Saturday morning Jake and drove up to 12 Mile Summit to meet Dean and Lenny. The original plan was to work on the porch deck, help get the wall sheeting up and the house wrap on.
So as all good plan’s go this one was changed before we even got started. Meet Dean and Lenny and then loaded up the Siglin sled and hauled it behind the Bearcat for our first run in. Dean asked me if I’d mind hauling the rest of the material in and of course I said sure. So Jake and I ran three trips hauling the last of the heavy materials to the cabin site. A nice and easy day actually, all considered. The weather at the cabin was fantastic, blue bird skies and sunshine. The weather at the parking area, 7 miles away was a different story. It started out nice, but by time we got the last load ready to go in the wind was blowing and the clouds were coming in.
Not a biggie really, the wind that is, the worst spot was going down the steep hill about 5 miles in, yup, the same spot I rolled the Bearcat a couple years back hauling some foundation materials. Dang Siglin keeps pushing the Bearcat from behind and actually lifts the track off the ground, not the most comfortable of feelings, being airborne on a rig that wasn’t meant to fly.
So here are some nice pictures of the ride in, notice the clouds moving in starting at the 5th picture, not as amazing in a still photo as it was watching the clouds roll over the mountain tops. The videos are pretty good to, the first one is a short clip of the ride out from the cabin site towards the rigs, the 2nd one is considerable longer from the rigs to the cabin site.
I figured I’d make another trip, my fourth, up to the Mt Ryan property to help some more with the building of Tiff’s cabin. This was going to be a big push weekend as Dean had gotten a few more hands to help, namely Lenny and Chris, both good carpenters. I left town early with the plan to beat the snow fall that was suppose too fall in Fairbanks and the Alaska Range. The Alaska Range is south, so no worries, right…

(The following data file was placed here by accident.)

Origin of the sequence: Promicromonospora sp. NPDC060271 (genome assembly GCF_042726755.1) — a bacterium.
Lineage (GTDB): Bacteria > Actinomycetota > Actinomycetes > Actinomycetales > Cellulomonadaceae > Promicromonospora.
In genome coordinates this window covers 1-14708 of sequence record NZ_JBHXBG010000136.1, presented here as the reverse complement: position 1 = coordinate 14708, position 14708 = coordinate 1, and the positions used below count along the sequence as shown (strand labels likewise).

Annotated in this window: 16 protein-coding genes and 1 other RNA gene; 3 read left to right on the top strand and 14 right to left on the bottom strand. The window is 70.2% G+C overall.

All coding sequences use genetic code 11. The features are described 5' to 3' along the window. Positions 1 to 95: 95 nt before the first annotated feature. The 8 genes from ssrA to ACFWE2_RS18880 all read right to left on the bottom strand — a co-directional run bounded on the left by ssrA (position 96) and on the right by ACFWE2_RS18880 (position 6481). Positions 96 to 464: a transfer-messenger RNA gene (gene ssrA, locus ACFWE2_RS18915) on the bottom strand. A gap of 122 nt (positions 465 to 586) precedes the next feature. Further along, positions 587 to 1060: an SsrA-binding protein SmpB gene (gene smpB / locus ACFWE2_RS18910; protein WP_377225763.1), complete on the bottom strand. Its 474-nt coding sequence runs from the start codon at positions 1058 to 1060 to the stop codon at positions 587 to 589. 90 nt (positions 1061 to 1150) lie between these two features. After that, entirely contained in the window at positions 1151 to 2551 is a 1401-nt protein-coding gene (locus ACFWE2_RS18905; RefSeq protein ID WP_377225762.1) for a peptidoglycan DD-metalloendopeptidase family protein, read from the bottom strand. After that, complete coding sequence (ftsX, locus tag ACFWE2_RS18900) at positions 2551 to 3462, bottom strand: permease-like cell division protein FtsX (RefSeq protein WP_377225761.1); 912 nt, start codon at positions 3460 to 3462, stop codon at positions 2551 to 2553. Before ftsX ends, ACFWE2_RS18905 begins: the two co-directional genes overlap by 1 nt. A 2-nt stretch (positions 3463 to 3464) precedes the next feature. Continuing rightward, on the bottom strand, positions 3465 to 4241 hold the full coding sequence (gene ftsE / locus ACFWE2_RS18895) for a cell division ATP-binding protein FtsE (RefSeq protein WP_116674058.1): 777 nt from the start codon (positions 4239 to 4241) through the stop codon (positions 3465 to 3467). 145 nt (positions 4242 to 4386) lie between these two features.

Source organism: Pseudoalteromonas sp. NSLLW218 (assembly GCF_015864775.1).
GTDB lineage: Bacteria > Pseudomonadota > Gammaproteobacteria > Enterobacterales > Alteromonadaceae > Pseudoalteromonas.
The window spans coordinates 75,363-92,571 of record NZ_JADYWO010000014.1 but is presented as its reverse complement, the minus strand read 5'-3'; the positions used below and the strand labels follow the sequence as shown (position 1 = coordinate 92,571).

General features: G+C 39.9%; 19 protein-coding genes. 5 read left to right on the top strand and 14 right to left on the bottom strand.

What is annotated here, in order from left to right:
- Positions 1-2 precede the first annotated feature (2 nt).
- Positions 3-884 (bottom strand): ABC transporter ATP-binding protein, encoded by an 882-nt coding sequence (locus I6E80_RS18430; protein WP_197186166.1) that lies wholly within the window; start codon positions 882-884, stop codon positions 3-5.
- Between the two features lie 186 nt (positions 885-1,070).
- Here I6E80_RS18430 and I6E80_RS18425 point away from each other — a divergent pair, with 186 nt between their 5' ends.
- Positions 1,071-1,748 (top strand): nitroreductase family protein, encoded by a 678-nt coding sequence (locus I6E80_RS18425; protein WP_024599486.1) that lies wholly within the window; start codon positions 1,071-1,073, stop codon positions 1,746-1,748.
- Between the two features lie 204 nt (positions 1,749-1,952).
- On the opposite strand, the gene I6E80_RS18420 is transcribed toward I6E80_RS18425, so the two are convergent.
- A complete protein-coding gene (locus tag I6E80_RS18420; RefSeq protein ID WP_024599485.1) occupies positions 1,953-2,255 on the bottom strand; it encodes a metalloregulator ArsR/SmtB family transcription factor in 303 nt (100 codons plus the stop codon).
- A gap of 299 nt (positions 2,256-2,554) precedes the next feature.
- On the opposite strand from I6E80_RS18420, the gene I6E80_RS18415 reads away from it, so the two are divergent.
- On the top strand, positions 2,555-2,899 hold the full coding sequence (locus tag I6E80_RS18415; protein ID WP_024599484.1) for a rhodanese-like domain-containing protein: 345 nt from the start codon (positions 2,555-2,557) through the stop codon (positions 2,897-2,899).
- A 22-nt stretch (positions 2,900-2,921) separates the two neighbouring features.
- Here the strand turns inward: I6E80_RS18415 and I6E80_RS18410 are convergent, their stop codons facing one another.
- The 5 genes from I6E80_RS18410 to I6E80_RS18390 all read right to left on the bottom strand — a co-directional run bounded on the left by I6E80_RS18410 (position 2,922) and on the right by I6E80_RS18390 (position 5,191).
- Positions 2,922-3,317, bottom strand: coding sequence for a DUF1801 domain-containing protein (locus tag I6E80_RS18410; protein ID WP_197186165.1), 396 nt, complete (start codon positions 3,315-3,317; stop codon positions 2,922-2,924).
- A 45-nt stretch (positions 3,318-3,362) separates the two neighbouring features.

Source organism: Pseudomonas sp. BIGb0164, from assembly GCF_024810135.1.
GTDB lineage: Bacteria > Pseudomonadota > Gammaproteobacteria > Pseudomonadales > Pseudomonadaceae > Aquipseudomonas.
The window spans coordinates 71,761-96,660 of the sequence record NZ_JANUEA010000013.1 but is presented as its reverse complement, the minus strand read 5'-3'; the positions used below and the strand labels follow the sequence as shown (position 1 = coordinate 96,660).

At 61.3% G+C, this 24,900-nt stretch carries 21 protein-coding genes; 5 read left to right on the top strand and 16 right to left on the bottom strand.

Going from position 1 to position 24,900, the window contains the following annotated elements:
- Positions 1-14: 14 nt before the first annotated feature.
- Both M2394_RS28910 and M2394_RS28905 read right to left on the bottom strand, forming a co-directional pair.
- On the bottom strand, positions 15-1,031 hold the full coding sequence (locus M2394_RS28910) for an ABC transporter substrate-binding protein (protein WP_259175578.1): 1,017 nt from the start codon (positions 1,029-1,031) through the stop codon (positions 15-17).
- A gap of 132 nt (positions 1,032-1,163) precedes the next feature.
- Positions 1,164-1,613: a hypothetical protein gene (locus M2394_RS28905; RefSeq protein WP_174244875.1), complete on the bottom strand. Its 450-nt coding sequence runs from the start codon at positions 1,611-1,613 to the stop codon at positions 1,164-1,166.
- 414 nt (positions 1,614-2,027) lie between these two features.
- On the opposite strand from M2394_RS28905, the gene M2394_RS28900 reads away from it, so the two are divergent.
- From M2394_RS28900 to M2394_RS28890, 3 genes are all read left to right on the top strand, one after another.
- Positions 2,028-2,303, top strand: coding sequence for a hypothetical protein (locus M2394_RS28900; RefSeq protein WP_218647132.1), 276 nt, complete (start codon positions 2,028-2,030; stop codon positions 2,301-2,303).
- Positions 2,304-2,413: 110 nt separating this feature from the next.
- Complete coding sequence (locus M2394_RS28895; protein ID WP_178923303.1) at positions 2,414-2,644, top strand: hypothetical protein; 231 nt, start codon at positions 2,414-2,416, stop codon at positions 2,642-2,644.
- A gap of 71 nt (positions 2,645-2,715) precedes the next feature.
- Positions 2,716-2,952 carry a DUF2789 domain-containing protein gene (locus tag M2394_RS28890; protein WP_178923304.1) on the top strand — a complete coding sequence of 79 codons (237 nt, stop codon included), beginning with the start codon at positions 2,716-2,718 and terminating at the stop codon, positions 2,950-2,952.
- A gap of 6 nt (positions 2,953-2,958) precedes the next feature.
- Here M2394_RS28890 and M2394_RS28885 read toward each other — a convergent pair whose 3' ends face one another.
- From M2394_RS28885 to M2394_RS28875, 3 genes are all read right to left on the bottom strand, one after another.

For those of you who haven’t really followed my postings over the years, after Dean and I brought the property down near Hurricane (aka Hurricane cabin near Chulitna Alaska) we applied for the State of Alaska Land Lottery and won, along with 50 or so other folks. Anyway, the land lottery is the state’s replacement to Home Steading and a pretty good deal, at least I think so.
So I made the trip to Seattle and the Swedish Medical Center to follow up on the brain surgery my local doctor said I needed. To accomplish this I had to cancel all my hunting plans and spend three days in Seattle in a very small room. The bottom line, my cyst is not a cyst but an anomaly and doesn’t require surgery, yeah team.
Well I guess it’s time to review the roll over I had on the 4th of July weekend. We got to where Peter said the group was meeting, this was 50 miles down the rough and ready Denali Hwy and then another 7 miles up the Valdez Creek Mine Road to a nice pull out with a view. So far an easy if bumpy ride, well almost easy, crossing Valdez Creek shortly after turning off the Denali Hwy was a challenge. The challenge of course was convincing my lovely bride that we wouldn’t get sweep away crossing what was a pretty good roaring river. Heck it only came over the top of the tires for a few feet.
So we made it and nobody got wet which was nice. After getting camp set up I was informed that Peter was leading a ride farther up the valley, you can see it on the track log included in the pictures. It was a beautiful evening and a nice ride with only a couple of wet crossings, granted one of those was 500 feet long with nice deep pool at the end to get over, but still enjoyable.
After my end of the season trip last April I figured I’d wait until the snow was gone and the weather improved to make my first summer trip in. Well the snow did melt and summer did arrive along with lots of rain so far this year.